The patient: “Sophie,” now 84, is a well-functioning, active senior who has been a patient for almost 30 years. This post is about my most recent consultation with her.

Why she contacted me: Sophie called my office after she had slipped and fallen on the ice in her bank’s parking lot, banging her head and cutting her hand. Even though the bank manager was insistent that he call an ambulance for her, she would have “none of that” and told him that her doctor (meaning me) would come and evaluate her.

How I evaluated her: With my decades of clinical experience not only in wellness but also in trauma management (from my almost two decades with the National Ski Patrol), my ability to evaluate traumatic injury and make sound medical decisions has become quite sharp. I spoke with her to determine the mechanism of injury and assess her cognitive state. I brought her into my vehicle and conducted a focal physical exam.

We decided to adopt a “watchful waiting” approach to her head injury, which appeared to be limited to facial bruising. I explained to her that if she were to be picked up by an ambulance, because of her age she would be processed in a hospital emergency department, referred to an in-house neurologist, sent for a CT scan, and probably held overnight for routine blood work and observation.

Based on my neurological assessment and lack of concerning signs, I didn’t feel that an immediate neurology consult was appropriate. I knew that I would spend the next three hours observing her and could better-confirm my decision after that time had passed.

How we addressed her problem: As she traumatized one of her hands when she fell and required a compression dressing to control bleeding, so we drove to one of the imaging centers I use and to have X-rays done on the spot. (I love having a facility where I am recognized and can come in with a patient, or send someone over, and receive immediate attention.) Within 30 minutes, I was back in my office with Sophie and chatting with the radiologist, who confirmed my suspicions from my limited physical exam that there were no fractures.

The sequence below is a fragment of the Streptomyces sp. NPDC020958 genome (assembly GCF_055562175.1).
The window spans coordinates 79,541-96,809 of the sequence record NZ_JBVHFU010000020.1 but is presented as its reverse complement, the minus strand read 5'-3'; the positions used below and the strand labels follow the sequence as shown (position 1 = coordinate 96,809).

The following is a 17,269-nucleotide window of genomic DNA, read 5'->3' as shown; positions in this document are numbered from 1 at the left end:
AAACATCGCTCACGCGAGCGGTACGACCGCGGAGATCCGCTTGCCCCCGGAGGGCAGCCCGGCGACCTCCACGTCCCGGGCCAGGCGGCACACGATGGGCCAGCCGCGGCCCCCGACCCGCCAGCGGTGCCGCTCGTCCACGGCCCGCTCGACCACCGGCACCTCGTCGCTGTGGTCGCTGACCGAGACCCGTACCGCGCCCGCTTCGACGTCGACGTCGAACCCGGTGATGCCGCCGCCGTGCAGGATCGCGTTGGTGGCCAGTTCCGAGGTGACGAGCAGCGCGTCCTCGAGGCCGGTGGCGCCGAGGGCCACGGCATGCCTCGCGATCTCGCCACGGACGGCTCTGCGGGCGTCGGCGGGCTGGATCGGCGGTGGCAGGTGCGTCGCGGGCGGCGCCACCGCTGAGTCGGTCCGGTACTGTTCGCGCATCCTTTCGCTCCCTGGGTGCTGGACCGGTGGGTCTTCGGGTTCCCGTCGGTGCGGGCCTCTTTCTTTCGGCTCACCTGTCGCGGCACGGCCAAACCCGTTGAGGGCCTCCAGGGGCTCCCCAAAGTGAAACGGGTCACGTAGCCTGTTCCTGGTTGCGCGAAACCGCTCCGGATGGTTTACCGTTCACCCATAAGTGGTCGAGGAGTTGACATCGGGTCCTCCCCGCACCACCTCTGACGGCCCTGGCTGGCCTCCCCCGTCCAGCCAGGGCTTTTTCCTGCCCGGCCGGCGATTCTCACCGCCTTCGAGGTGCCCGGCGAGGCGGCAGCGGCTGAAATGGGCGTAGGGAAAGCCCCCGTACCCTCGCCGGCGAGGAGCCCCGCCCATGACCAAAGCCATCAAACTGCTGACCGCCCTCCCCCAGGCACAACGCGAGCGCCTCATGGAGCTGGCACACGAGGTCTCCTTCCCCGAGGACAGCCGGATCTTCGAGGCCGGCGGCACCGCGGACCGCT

In that the damage to her hand, although extremely painful, was relatively superficial—there was no laceration or involvement of vital structures deep in the skin involving finger movement or circulation—I replaced the initial compression dressing, anointed with Neosporin, and provided her with Yunnan Paiyao, an herbal supplement from Traditional Chinese Medicine developed for trauma and excessive menses, to control the remaining bleeding.

I saw Sophie the next day and inspected the wound, then squeezed fresh aloe vera gel into the area and replaced the dressing. I also conducted another more through neurological evaluation, which was entirely negative.

The patient’s progress: I explained to Sophie that it would be wise for us to speak daily for three or four days to continue to exclude the possibility of a slow brain bleed, which initial CTs often miss but is always a concern with those over 60. But in my clinical opinion, she hadn’t needed the ambulance, emergency department, specialist, overnight stay or anything else that the local hospital would, by protocol, have provided in their abundance of caution. Such treatment would have merely led to a $10,000 bill that Medicare would have paid most of and legally indemnified the hospital against negligence. (Sophie was quick to chime in, “So who pays for Medicare really? We all do.”)

After a few weeks, Sophie returned to her exercise classes and her weekly lunches “with the girls.” The bruising on her face was almost gone. When I asked her how she explained her bruised cheek and black eye to her friends, she told me that she just says she “had been in a bar fight over a handsome gentleman!”

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